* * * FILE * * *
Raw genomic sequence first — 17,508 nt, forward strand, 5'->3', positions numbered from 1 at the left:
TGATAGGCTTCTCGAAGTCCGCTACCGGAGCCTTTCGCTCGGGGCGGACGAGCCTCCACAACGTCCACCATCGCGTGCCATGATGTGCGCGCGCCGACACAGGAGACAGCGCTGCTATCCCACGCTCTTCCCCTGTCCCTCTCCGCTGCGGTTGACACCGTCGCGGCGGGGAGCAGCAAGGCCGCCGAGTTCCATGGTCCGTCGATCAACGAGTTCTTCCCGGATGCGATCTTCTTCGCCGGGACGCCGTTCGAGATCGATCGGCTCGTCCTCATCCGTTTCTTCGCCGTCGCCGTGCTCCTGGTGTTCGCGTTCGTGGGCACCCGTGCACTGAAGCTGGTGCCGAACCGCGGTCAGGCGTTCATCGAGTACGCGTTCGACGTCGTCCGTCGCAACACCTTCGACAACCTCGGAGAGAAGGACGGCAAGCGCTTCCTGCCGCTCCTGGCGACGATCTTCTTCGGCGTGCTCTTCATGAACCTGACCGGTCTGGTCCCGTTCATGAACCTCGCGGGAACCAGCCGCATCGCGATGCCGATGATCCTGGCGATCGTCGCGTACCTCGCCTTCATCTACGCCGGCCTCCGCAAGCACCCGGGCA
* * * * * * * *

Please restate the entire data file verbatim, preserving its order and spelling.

Raw genomic sequence first — 17,508 nt, forward strand, 5'->3', positions numbered from 1 at the left:
TGATAGGCTTCTCGAAGTCCGCTACCGGAGCCTTTCGCTCGGGGCGGACGAGCCTCCACAACGTCCACCATCGCGTGCCATGATGTGCGCGCGCCGACACAGGAGACAGCGCTGCTATCCCACGCTCTTCCCCTGTCCCTCTCCGCTGCGGTTGACACCGTCGCGGCGGGGAGCAGCAAGGCCGCCGAGTTCCATGGTCCGTCGATCAACGAGTTCTTCCCGGATGCGATCTTCTTCGCCGGGACGCCGTTCGAGATCGATCGGCTCGTCCTCATCCGTTTCTTCGCCGTCGCCGTGCTCCTGGTGTTCGCGTTCGTGGGCACCCGTGCACTGAAGCTGGTGCCGAACCGCGGTCAGGCGTTCATCGAGTACGCGTTCGACGTCGTCCGTCGCAACACCTTCGACAACCTCGGAGAGAAGGACGGCAAGCGCTTCCTGCCGCTCCTGGCGACGATCTTCTTCGGCGTGCTCTTCATGAACCTGACCGGTCTGGTCCCGTTCATGAACCTCGCGGGAACCAGCCGCATCGCGATGCCGATGATCCTGGCGATCGTCGCGTACCTCGCCTTCATCTACGCCGGCCTCCGCAAGCACCCGGGCA